I Just found a really good website for damascus steel sword/dagger references
photos belong to André Andersson
1. Your skin may never be perfect, and that’s okay.
2. Life is too short not to have the underwear, the coffee, and the haircut you want.
3. Everyone (including your family, your coworkers, and your best friend) will talk about you behind your back, and you’ll talk about them too. It doesn’t mean you don’t love each other.
4. It’s okay to spend money on things that make you happy.
5. Sometimes without fault or reason, relationships deteriorate. It will happen when you’re six, it will happen when you’re sixty. That’s life.
We are proud to be a Brooklyn company, but lately we’ve been living in a Seattle state of mind. And with that, we’ve been thinking a lot about salmon. From Nova Scotia to Norwegian, King salmon to Sockeye - the varieties of salmon are vast and range greatly from coast to coast.
No matter from where the fish is sourced, or how it’s prepared, the pale pink fish is beautiful. And here we have the 7 most beautiful pictures of salmon. From both coasts.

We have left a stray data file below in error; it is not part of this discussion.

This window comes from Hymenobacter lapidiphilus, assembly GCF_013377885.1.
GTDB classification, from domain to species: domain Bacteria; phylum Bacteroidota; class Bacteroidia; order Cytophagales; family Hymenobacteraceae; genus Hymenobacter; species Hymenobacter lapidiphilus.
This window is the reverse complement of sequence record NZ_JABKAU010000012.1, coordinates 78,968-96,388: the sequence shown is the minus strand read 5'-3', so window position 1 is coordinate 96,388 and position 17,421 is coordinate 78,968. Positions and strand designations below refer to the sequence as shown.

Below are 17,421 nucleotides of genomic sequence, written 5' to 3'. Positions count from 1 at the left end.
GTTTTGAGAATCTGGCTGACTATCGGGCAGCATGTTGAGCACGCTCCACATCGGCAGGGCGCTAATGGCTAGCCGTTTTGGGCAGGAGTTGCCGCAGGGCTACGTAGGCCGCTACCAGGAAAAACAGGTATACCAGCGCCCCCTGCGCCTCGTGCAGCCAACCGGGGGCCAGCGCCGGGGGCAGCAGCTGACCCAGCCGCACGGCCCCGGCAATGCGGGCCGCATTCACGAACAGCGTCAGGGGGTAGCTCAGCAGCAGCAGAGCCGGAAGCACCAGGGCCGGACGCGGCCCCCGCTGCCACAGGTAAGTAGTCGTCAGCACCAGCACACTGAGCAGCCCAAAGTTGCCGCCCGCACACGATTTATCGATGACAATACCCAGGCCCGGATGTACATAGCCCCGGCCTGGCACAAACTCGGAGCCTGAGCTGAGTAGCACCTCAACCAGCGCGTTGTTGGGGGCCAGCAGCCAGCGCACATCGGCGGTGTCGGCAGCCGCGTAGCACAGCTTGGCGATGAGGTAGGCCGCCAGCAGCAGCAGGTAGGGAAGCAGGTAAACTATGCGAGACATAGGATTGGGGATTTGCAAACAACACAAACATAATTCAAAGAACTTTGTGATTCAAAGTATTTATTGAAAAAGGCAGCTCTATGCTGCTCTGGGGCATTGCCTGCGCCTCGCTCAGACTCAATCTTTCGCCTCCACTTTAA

1. Pecan-Crusted BBQ Copper River Salmon from chef Laura Taylor, Seattle
2. Seared Salmon with Persimmons, Arugula, and Espelette Oil from chef Boris Dubnov, NYC
3. Pan-seared, Crisp Skin Coho Salmon with Fresh Lima Beans Sauteéd with Garlic, Chive, and Cilantro from chef Marta Fowlie, LA
4. Coriander and Fennel Crusted Salmon from chef Tarik Abdullah, Seattle
5. Pan Roasted Salmon on Brussel Sprouts and Beets from chef Carolina Johnson, LA
6. Salmon, beets, fennel, raspberry from chef Daniel Benhaim, LA
7. Salmon, Curry Cauliflower and Lemon Lentil Pureé form chef Matthew Harker, Boston
We’ll be sitting here dreaming about salmon. You can go ahead and peruse some epic seafood menus from the talented Kitchensurfing chefs in your city.
Corsican vendetta knife with floral detail
"may all your wounds be mortal"
the translation is actually a bit inaccurate, it should be “may the wound I’ll make be mortal”, because the important part of the message is not only for the wounded to die, but for them to die “by my hand”.